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Far North Side


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Far North Side District's



Rogers Park Community

Rogers Park Neighborhoods
Arcadia Terrace, Glenwood Arts District, Jarvis Square, Loyola, and Rogers Park 

Chicago Public Library, Rogers Park Branch


Rogers Park Neighborhood
Early settler Philip Rogers bought this lakeside land in 1836 for $1.25 an acre. His son-in-law Patrick L. Touhy developed the area, gave it the family name, and started its rise to the bustling residential community that would eventually be incorporated into Chicago.

Glenwood Arts District Neighborhood
Rogers Park's thriving arts and entertainment district is along Glenwood Avenue, from which it gets its name. There are three award-winning theaters, a variety of live music venues, art studios, and galleries in the district.

The District annually sponsors the spectacular Glenwood Avenue Arts Fest, a free, weekend-long arts festival that features 100+ artists, open studios, and live entertainment on three outdoor stages. The 13th annual Fest will take place the weekend of August 15-17, 2014

Jarvis Square Neighborhood
The name for the area evolved from the numerous week-end Flea Markets that were held during the summers of 2003-2005 by The Harvest, an antique resale shop once located on the southeast corner. New businesses have generated a revival in the Jarvis Square economy since 2000. 

Loyola Neighborhood
Loyola University originally opened as St. Ignatius College in 1870 and was named after Ignatius of Loyola, a Spanish knight and nobleman who turned priest and theologian. Ignatius founded the Society of Jesus, or the Jesuits' Order, and helped establish Jesuit schools and universities all over Europe and the world.

Unfortunately, no historical information was found on the Arcadia Terrace Neighborhood.





West Ridge Community

West Ridge Neighborhoods
Arcadia Terrace, Golden Ghetto, Peterson Park, Rosehill Cemetery, West Rogers Park, and West Ridge

Impressive Entrance of Rosehill Cemetery

West Ridge Neighborhood
The neighborhoods of West Ridge and Rogers Park were combined until the 1890s when a conflict concerning their park districts erupted. Later known as the Cabbage War, the dispute resulted in their division into two neighborhoods. Historically, however, West Ridge is still referred to as West Rogers Park and is sometimes also called North Town.

Golden Ghetto Neighborhood
The Golden Ghetto acquired its name from the thriving Jewish community that settled here from about 1930 to the mid-1970s. As they began to drift into the suburbs in the 1960s, and the neighborhood became home to South Asians and Russian Jews. The heyday of the area is the topic of Adam Langer's Crossing California, told from the perspective of the second-generation residents during their middle school and teenage years.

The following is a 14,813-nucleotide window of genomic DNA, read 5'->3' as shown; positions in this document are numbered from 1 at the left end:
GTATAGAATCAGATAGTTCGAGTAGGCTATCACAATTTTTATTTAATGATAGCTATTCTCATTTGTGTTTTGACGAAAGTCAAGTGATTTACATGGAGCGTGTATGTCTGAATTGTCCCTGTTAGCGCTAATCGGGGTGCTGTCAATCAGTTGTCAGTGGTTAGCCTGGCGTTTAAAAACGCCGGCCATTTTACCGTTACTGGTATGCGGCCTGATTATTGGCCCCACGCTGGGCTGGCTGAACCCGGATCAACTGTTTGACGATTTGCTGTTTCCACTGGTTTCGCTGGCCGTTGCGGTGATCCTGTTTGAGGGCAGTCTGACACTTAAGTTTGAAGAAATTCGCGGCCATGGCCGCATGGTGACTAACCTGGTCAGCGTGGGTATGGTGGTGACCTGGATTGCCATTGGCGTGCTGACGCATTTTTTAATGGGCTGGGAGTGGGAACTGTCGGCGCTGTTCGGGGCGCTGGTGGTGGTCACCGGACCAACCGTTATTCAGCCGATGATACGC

Peterson Park Neighborhood
In the 1850s, European pioneers from Germany, Luxembourg, and Sweden came across this gorgeous riverside setting and established their farms along the mineral-rich banks. Swedish horticulturalist, Pehr Samuel Peterson, started a landscape business and thanks to the 500 acres of property he obtained and cultivated, his nursery helped blanket the city’s parks and neighborhoods with plants and trees. Following his death in early 1900, Peterson’s heirs gave a significant piece of land to the city, which was later turned into Peterson Park Grounds, located just southwest of the neighborhood’s southern boundary.

Rosehill Cemetery Neighborhood
A Victorian era cemetery, Rosehill is the largest cemetery in the City of Chicago. The area was originally called "Roe's Hill," named for farmer Hiram Roe who sold the land with the stipulation that the cemetery be named in his honor. However, a City Clerk’s error resulted in the name change to “Rosehill,” which remains uncorrected to this day.





Uptown Community

Uptown Neighborhoods
Buena Park, Clarendon Park, Graceland Cemetery, Margate Park, New Chinatown, Ravenswood, Sheridan Park, and Uptown

Uptown Theater: a Massive, Ornate Movie Palace Built in 1925


Uptown Neighborhood
For most of Chicago's early history, Uptown neighborhood stores were the northern destinations for commercial rail lines carrying Chicago shoppers. The neighborhood derived its name from the Uptown Store, which was the commercial center for the community. Later, Uptown became a summer resort town for downtown dwellers when wealthy Chicagoans flocked to the area and bought residential property.

Buena Park Neighborhood
The development of Buena Park actually predates Uptown when Robert A. Waller, a prominent real estate developer and others, began building homes there during the 1870s. Waller contributed to the expansion of the suburb in 1887 when he subdivided his considerable property and offered it up for residential growth. For his role in Buena Park’s progression, Waller is considered the neighborhood’s founder though the area does not bear his name.

Graceland Cemetery Neighborhood